While Field of Dreams is primarily about a man’s reconciliation with his estranged dead father, it’s also about the power baseball has had in America to bind communities and connect generations. This quote from Terence Mann (played by James Earl Jones) beautifully sums up what baseball means for many Americans:
“The one constant through all the years, Ray, has been baseball. America has rolled by like an army of steamrollers. It has been erased like a blackboard, rebuilt and erased again. But baseball has marked the time. This field, this game: it’s a part of our past, Ray. It reminds us of all that once was good and that could be again.”
Ask any baseball player or film critic what the greatest baseball movie ever made was, and dimes to donuts they’ll say Bull Durham. Sports Illustrated ranked it as the #1 sports movie of all time. With good reason too. Bull Durham perfectly captures the ambition and gritty underdog mentality of minor league baseball. Writer/director Ron Shelton was a former minor league ballplayer himself, which probably explains why watching Bull Durham gives you the feeling of looking in on the lives of real minor league baseball players.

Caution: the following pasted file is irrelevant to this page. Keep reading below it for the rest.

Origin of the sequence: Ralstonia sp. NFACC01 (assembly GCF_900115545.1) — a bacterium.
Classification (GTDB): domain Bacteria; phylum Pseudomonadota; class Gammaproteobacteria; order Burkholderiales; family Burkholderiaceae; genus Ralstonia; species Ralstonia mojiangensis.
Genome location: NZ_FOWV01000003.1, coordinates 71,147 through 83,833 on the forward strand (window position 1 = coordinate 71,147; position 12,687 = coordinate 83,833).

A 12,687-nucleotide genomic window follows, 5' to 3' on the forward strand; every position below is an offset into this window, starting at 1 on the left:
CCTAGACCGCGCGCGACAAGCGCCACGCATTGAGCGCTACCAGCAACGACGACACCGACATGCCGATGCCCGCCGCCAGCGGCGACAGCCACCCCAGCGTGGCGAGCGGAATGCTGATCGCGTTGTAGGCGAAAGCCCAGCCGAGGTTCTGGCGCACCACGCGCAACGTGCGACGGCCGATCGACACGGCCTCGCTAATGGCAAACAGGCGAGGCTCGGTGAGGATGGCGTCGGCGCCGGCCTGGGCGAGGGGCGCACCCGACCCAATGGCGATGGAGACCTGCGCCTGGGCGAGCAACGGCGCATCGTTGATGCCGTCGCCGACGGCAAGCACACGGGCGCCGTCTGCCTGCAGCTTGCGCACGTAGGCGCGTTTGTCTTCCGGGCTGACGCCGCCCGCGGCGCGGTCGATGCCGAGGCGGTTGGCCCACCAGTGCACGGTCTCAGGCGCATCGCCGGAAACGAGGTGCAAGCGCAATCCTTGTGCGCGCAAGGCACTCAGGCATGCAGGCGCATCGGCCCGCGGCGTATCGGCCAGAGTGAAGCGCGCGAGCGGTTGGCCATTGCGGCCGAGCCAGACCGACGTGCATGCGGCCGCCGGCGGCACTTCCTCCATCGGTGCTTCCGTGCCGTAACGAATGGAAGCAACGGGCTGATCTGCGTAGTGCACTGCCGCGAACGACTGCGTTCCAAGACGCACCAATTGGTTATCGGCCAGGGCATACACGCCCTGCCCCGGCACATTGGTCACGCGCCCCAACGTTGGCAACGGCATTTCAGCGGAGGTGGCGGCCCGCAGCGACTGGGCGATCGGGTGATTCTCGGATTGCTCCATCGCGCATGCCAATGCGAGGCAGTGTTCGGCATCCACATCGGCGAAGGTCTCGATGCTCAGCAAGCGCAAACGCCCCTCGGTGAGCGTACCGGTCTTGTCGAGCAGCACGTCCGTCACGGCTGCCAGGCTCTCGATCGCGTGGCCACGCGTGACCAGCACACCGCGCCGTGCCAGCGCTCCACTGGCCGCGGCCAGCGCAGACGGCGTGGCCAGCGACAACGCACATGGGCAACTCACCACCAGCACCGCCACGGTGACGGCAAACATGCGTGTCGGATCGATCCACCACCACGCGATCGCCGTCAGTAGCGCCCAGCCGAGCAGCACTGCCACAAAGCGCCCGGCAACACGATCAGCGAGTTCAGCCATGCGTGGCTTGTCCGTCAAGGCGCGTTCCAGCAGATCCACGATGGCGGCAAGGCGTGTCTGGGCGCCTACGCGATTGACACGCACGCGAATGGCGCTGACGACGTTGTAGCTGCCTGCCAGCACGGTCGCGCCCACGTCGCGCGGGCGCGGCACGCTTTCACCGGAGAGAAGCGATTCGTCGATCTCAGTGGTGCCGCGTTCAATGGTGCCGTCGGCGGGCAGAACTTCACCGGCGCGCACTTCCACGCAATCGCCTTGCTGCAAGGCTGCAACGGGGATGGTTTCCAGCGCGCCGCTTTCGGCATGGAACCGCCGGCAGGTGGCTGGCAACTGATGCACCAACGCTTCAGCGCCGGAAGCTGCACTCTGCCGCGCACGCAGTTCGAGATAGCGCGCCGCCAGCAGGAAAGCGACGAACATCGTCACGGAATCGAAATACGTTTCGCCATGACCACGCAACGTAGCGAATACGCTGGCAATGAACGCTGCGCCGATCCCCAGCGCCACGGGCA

Kevin Costner plays veteran catcher Crash Davis who’s tasked with mentoring immature, young pitcher, Eddie Laloosh (Tim Robbins). The in-between-the-pitches banter between Laloosh and Davis constitutes some of the best dialogue in film history. The two not only battle over baseball, but also a seductive woman played by Susan Sarandon. At its core, Bull Durham is about a few guys working hard for something better in life – something that we can all relate to as men.
When we think of mythic heroes, we often think of characters from classical history like Achilles or Agamemnon. In The Natural, we see the archetype of the epic and mythological hero transposed from the battlefields of ancient Greece to the baseball diamonds of 1920s America. Robert Redford plays Roy Hobbs, a baseball player whose promising career was cut short in his youth by a deadly dame. 16 years later, Roy is back to fulfill his dream of playing major league ball. Just as Achilles had his mythological armor made by the gods, Roy wields his mythic bat, aptly named “Wonderboy,” made from a tree struck by lightning. When you get down to it, The Natural is about re-birth and going after a dream no matter what it takes. Beautifully shot and masterfully scored, you’ll be bawling like a baby by the time the credits roll.